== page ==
The federal judiciary system has pretty much blown off taxpayers’ (and legislators’) complaints about PACER for years. The online system that was supposed to make access to court documents fair and equitable is instead a paywalled, outdated heap of barely functioning junk that charges citizens $0.10/page for questionable search results from PACER’s broken search engine. If someone manages to find what they’re looking for, they’ll pay another $0.10/page for PDFs generated at their own expense and delivered to them at a price Kinko’s might charge to people somehow incapable of operating copying machines on their own.
Even when someone obtains documents, PACER’s fine print prevents them from sharing the files with others if they’ve been granted a temporary fee waiver. It’s greedy and stupid at all levels, but especially at the top, where the US federal court system has used the profit generated by PACER to enrich itself. The funds generated by PACER are supposed to be used to modernize the system and give more people free access to documents. Instead, the money has been spent on flat screen TVs for jurors and office furniture for judges and clerical staff.
PACER remains fundamentally broken. And it remains prohibitively expensive for all but the most casual users. Given the seemingly deliberate antagonism of the UI, casual users are unlikely to use the service more than once.
Congress has made many attempts to codify free access to PACER. None of these efforts have been successful. The US Courts system has been sued multiple times for screwing taxpayers but somehow manages to find enough sympathetic legislative ears to avoid having to give the American public free access to court docs. It claims anything other than the broken, expensive system currently in place would bankrupt the court system — a hilarious assertion given that its funding is unlikely to vanish because it’s quite obviously an indispensable part of the American democratic republic.
Somehow all the discontent with the PACER status quo has provoked a rare concession from the US Courts system. As Nate Raymond reports for Reuters, the federal judiciary is apparently willing to allow taxpayers to utilize PACER’s counter-intuitive and mostly broken search function gratis.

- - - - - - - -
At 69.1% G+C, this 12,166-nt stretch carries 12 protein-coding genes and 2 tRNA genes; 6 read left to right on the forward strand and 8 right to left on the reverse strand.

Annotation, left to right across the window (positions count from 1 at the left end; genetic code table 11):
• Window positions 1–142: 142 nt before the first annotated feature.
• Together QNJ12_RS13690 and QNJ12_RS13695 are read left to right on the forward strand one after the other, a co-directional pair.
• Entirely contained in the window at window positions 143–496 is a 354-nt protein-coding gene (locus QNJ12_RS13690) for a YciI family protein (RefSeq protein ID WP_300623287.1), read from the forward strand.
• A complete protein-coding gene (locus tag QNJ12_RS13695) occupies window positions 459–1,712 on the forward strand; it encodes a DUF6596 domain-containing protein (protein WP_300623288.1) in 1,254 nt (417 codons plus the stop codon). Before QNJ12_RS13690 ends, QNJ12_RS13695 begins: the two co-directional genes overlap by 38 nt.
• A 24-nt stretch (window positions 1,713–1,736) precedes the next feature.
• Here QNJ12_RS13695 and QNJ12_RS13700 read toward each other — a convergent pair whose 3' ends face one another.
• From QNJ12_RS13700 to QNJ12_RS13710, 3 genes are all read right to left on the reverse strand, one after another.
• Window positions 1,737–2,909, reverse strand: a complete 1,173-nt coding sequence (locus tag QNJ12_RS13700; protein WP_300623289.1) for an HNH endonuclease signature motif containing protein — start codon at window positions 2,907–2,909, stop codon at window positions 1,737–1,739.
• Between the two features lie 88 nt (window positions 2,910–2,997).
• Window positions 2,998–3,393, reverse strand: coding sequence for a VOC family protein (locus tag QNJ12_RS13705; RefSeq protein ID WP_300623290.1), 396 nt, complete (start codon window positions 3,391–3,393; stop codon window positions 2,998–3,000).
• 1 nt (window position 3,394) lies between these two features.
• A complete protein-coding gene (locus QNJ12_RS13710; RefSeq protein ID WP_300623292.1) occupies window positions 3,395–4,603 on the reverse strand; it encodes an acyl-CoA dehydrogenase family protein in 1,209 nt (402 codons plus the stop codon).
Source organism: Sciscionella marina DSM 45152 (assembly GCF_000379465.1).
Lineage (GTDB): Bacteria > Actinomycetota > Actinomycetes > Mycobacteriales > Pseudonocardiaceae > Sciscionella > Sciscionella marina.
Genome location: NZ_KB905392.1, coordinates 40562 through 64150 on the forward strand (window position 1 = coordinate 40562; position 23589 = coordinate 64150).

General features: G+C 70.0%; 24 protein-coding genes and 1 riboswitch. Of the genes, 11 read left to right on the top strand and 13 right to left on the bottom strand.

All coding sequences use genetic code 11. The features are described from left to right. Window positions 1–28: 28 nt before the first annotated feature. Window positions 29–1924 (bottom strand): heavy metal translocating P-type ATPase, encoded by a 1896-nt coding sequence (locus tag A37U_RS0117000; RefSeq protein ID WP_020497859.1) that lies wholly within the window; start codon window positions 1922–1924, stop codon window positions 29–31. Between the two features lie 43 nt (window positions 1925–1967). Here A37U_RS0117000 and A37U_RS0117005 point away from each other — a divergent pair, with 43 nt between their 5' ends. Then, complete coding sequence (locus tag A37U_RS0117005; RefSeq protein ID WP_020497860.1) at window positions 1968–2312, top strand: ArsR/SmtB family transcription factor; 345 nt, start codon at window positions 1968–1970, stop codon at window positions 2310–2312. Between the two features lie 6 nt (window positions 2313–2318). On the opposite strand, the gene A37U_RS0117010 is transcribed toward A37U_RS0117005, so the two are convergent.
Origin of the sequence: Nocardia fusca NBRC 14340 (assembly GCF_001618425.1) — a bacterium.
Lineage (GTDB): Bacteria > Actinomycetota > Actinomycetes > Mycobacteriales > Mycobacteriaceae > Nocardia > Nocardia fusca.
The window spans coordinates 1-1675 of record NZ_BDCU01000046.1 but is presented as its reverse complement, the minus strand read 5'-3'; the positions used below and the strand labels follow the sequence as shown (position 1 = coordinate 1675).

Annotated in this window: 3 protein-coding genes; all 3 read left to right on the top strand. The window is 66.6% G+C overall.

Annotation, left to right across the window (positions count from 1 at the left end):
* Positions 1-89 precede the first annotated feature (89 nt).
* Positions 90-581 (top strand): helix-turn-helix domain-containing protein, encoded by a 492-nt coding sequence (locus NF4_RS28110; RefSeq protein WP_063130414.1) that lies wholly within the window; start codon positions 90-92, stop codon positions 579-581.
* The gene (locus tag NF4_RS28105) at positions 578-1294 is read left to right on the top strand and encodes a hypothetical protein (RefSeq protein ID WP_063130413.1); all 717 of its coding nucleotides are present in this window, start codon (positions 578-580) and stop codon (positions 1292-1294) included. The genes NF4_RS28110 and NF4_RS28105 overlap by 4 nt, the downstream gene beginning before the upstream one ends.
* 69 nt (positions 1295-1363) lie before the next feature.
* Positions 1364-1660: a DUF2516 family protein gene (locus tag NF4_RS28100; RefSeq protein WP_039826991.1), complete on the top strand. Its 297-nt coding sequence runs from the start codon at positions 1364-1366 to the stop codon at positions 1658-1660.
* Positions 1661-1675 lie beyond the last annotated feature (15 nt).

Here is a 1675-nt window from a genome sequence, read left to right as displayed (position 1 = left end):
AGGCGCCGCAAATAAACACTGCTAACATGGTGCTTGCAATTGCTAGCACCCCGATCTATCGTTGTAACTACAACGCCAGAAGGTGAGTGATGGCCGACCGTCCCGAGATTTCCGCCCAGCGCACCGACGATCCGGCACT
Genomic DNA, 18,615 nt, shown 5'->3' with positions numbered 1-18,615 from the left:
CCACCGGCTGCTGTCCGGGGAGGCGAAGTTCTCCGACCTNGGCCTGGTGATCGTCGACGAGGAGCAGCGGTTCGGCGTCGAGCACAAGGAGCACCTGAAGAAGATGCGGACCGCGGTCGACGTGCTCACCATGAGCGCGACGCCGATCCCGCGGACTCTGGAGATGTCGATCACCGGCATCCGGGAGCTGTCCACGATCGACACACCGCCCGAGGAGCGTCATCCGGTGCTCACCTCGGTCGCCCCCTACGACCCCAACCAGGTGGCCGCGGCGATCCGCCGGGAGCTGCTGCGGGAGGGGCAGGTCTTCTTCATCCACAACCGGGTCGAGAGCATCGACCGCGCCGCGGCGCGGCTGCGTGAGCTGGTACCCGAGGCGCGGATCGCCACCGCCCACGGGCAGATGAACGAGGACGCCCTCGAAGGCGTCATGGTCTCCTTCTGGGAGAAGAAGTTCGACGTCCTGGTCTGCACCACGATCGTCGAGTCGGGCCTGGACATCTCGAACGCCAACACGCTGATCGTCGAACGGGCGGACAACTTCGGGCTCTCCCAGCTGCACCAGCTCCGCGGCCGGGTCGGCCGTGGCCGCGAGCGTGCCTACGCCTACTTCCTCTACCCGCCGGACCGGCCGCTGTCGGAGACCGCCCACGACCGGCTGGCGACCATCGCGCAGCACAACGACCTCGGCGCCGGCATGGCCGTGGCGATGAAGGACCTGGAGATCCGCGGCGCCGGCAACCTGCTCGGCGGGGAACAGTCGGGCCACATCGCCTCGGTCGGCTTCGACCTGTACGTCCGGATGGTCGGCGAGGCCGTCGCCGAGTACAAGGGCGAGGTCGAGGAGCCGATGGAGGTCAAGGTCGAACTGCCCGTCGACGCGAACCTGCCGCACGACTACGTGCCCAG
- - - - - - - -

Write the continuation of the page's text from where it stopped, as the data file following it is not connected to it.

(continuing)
Federal judiciary policymakers have approved a plan to eliminate costly fees for online docket searches amid debate in Congress about whether to force the court system to make its PACER electronic court record system free for the general public.
A newly released report on the Judicial Conference of the United States’ closed-door March 15 meeting showed that the policymaking body greenlighted making PACER searches free for non-commercial users in any future overhauls of the system.
Docket fees (and docket searches) are one of the many PACER issues the federal judiciary has been sued over. This concession may be an effort to head off similar litigation while allowing the US Courts system to pretend it’s trying to make PACER better and cheaper.
This will give free access to regular users, which will be nice once it’s actually implemented. But it still means “non-commercial” users will pay the same fees as “commercial” users (the judiciary did not provide details on how this will be determined) when trying to access documents: $0.10/page for downloaded PDFs. While this will allow users to see what’s happening in a case, it won’t actually allow them to view relevant filings without opening their wallets. So, the cash cow of PACER remains unslaughtered while the judiciary gets to pretend it’s helping.
In fact, as the Free Law Project points out, this is even less than that, as they only say they’ll implement this once a new system is in place for PACER… which may never happen.
Hopefully, there are better things on the way. Legislation mandating free access to PACER (including documents) continues to gain traction. And the US Courts system has made of a mess of defending its “screw the taxpayers” defense of collecting fees while improving nothing about PACER in recent years, providing little more than talking points for legislators advocating for free access and ammo for litigants seeking to force the system to stop screwing users.
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